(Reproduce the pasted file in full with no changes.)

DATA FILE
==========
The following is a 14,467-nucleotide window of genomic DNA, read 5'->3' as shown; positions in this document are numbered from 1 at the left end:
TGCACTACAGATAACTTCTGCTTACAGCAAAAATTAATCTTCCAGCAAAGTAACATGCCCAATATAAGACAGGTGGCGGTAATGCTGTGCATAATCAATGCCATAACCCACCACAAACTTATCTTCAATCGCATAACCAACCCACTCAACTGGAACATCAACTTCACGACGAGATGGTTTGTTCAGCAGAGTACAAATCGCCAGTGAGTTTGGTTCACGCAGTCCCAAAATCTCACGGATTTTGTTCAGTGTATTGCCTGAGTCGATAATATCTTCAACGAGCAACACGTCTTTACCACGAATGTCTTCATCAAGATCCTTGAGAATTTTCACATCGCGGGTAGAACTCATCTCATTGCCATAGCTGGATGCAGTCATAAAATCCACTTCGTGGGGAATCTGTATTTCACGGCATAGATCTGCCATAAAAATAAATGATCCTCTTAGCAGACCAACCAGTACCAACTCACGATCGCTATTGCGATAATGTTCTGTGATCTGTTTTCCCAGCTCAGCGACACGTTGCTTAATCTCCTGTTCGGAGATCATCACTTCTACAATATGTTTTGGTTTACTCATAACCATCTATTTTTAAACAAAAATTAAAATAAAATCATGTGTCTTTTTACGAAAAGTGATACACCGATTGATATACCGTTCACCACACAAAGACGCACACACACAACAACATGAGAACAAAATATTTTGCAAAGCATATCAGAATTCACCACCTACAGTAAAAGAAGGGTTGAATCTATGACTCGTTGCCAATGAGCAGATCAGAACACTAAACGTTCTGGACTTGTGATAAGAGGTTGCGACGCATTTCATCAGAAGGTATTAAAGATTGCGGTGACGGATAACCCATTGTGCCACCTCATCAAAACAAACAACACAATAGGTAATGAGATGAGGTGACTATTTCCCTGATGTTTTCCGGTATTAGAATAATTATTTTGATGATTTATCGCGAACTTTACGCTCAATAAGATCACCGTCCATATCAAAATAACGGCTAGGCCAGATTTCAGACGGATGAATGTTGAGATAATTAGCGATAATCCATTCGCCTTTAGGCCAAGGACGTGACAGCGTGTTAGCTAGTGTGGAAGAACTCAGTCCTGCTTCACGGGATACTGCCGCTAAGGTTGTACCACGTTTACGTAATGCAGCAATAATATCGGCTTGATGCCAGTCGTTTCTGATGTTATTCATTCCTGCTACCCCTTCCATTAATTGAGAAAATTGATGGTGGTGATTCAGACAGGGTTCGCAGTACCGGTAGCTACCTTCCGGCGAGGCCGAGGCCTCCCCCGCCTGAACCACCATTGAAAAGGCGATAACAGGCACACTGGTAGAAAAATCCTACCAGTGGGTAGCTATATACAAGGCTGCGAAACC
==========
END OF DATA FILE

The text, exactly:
The following is a 14,467-nucleotide window of genomic DNA, read 5'->3' as shown; positions in this document are numbered from 1 at the left end:
TGCACTACAGATAACTTCTGCTTACAGCAAAAATTAATCTTCCAGCAAAGTAACATGCCCAATATAAGACAGGTGGCGGTAATGCTGTGCATAATCAATGCCATAACCCACCACAAACTTATCTTCAATCGCATAACCAACCCACTCAACTGGAACATCAACTTCACGACGAGATGGTTTGTTCAGCAGAGTACAAATCGCCAGTGAGTTTGGTTCACGCAGTCCCAAAATCTCACGGATTTTGTTCAGTGTATTGCCTGAGTCGATAATATCTTCAACGAGCAACACGTCTTTACCACGAATGTCTTCATCAAGATCCTTGAGAATTTTCACATCGCGGGTAGAACTCATCTCATTGCCATAGCTGGATGCAGTCATAAAATCCACTTCGTGGGGAATCTGTATTTCACGGCATAGATCTGCCATAAAAATAAATGATCCTCTTAGCAGACCAACCAGTACCAACTCACGATCGCTATTGCGATAATGTTCTGTGATCTGTTTTCCCAGCTCAGCGACACGTTGCTTAATCTCCTGTTCGGAGATCATCACTTCTACAATATGTTTTGGTTTACTCATAACCATCTATTTTTAAACAAAAATTAAAATAAAATCATGTGTCTTTTTACGAAAAGTGATACACCGATTGATATACCGTTCACCACACAAAGACGCACACACACAACAACATGAGAACAAAATATTTTGCAAAGCATATCAGAATTCACCACCTACAGTAAAAGAAGGGTTGAATCTATGACTCGTTGCCAATGAGCAGATCAGAACACTAAACGTTCTGGACTTGTGATAAGAGGTTGCGACGCATTTCATCAGAAGGTATTAAAGATTGCGGTGACGGATAACCCATTGTGCCACCTCATCAAAACAAACAACACAATAGGTAATGAGATGAGGTGACTATTTCCCTGATGTTTTCCGGTATTAGAATAATTATTTTGATGATTTATCGCGAACTTTACGCTCAATAAGATCACCGTCCATATCAAAATAACGGCTAGGCCAGATTTCAGACGGATGAATGTTGAGATAATTAGCGATAATCCATTCGCCTTTAGGCCAAGGACGTGACAGCGTGTTAGCTAGTGTGGAAGAACTCAGTCCTGCTTCACGGGATACTGCCGCTAAGGTTGTACCACGTTTACGTAATGCAGCAATAATATCGGCTTGATGCCAGTCGTTTCTGATGTTATTCATTCCTGCTACCCCTTCCATTAATTGAGAAAATTGATGGTGGTGATTCAGACAGGGTTCGCAGTACCGGTAGCTACCTTCCGGCGAGGCCGAGGCCTCCCCCGCCTGAACCACCATTGAAAAGGCGATAACAGGCACACTGGTAGAAAAATCCTACCAGTGGGTAGCTATATACAAGGCTGCGAAACC